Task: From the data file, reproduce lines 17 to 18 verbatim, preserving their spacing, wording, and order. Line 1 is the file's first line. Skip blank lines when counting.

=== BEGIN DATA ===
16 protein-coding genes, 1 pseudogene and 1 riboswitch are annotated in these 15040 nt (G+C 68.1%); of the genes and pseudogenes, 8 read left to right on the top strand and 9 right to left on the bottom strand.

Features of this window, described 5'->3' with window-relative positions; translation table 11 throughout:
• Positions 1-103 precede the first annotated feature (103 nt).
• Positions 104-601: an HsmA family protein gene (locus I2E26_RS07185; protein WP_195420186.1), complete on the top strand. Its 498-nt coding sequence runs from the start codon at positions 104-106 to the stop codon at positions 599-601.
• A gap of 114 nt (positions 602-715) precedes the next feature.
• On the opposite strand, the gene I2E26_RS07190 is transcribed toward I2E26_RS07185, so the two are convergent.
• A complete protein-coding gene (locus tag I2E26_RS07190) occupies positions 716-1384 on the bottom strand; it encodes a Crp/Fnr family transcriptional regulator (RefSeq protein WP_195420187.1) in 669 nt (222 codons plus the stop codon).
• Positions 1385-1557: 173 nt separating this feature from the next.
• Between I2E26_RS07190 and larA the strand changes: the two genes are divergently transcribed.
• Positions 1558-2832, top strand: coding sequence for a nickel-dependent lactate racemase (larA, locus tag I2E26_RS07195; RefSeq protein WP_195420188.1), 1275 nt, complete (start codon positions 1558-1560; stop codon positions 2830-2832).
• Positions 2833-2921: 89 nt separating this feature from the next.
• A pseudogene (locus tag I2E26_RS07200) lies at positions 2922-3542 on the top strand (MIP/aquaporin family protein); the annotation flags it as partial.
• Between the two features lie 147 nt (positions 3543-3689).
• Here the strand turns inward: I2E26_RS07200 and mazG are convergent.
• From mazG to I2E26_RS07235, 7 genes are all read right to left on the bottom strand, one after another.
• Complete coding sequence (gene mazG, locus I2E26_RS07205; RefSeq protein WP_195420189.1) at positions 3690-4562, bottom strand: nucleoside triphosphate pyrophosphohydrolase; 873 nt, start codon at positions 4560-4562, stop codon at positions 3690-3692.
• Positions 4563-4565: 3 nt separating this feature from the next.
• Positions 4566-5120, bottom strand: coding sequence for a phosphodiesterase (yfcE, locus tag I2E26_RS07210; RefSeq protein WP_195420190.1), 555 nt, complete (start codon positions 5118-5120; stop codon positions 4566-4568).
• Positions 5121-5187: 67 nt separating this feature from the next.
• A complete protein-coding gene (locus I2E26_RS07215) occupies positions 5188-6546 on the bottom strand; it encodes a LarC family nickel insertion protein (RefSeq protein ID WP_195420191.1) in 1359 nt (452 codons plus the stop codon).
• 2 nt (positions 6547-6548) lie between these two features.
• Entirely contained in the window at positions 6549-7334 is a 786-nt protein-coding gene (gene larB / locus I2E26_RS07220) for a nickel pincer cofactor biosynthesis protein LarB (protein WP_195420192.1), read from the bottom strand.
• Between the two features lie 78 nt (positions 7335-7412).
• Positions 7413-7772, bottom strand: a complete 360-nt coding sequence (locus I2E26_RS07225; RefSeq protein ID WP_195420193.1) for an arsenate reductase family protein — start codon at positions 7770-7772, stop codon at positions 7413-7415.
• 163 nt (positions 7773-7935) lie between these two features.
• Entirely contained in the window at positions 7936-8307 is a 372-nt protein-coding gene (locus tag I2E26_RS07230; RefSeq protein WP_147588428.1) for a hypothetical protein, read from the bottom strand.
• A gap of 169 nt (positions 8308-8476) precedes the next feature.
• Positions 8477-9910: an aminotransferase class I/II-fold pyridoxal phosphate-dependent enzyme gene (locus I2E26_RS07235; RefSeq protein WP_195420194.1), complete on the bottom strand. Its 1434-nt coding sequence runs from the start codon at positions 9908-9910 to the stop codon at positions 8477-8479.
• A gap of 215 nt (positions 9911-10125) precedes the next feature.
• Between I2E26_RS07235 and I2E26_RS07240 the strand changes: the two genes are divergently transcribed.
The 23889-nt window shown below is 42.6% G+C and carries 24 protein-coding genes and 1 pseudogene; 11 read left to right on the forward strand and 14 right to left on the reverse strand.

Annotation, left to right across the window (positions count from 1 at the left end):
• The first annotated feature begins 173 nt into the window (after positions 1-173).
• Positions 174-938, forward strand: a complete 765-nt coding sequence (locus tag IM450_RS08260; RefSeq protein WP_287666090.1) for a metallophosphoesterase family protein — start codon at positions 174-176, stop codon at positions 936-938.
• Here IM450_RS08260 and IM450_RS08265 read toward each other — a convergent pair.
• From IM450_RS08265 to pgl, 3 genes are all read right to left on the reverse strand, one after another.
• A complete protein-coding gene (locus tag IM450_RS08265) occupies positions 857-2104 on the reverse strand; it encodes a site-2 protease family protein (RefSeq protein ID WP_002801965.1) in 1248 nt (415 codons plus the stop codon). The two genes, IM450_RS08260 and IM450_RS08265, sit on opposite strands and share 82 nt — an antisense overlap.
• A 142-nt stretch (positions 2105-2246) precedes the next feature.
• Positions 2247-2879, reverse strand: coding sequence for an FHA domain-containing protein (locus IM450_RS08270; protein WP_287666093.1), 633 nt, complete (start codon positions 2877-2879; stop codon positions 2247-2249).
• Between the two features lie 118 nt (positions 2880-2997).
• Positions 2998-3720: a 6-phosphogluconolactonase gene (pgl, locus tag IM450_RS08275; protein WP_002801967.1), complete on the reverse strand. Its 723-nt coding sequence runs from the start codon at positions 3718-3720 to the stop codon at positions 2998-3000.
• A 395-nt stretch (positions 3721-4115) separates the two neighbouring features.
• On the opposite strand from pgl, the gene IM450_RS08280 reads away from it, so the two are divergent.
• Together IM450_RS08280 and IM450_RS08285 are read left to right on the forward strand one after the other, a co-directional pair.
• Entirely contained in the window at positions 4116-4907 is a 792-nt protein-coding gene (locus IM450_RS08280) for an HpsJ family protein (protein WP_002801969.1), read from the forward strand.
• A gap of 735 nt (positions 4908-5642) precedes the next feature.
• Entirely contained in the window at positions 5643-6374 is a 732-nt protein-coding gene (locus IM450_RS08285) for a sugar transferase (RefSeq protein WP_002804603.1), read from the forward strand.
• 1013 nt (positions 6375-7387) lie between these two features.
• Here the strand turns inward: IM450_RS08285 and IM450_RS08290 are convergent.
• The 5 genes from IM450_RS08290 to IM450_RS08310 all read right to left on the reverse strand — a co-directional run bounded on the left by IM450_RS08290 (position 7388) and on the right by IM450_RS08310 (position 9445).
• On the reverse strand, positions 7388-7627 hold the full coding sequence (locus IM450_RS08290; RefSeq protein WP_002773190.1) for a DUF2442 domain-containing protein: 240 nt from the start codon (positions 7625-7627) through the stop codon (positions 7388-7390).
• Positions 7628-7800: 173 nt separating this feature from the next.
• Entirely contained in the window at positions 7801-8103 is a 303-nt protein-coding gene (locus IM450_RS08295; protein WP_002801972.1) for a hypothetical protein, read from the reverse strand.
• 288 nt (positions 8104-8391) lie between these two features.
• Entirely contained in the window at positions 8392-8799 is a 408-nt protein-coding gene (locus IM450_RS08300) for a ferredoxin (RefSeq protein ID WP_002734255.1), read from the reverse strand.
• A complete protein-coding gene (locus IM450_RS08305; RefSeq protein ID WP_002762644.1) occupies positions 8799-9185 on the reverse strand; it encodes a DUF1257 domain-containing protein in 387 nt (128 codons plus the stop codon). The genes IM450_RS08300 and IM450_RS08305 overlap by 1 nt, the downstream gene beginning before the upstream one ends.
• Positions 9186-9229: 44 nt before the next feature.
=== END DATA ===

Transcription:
• Positions 4563-4565: 3 nt separating this feature from the next.
• Positions 4566-5120, bottom strand: coding sequence for a phosphodiesterase (yfcE, locus tag I2E26_RS07210; RefSeq protein WP_195420190.1), 555 nt, complete (start codon positions 5118-5120; stop codon positions 4566-4568).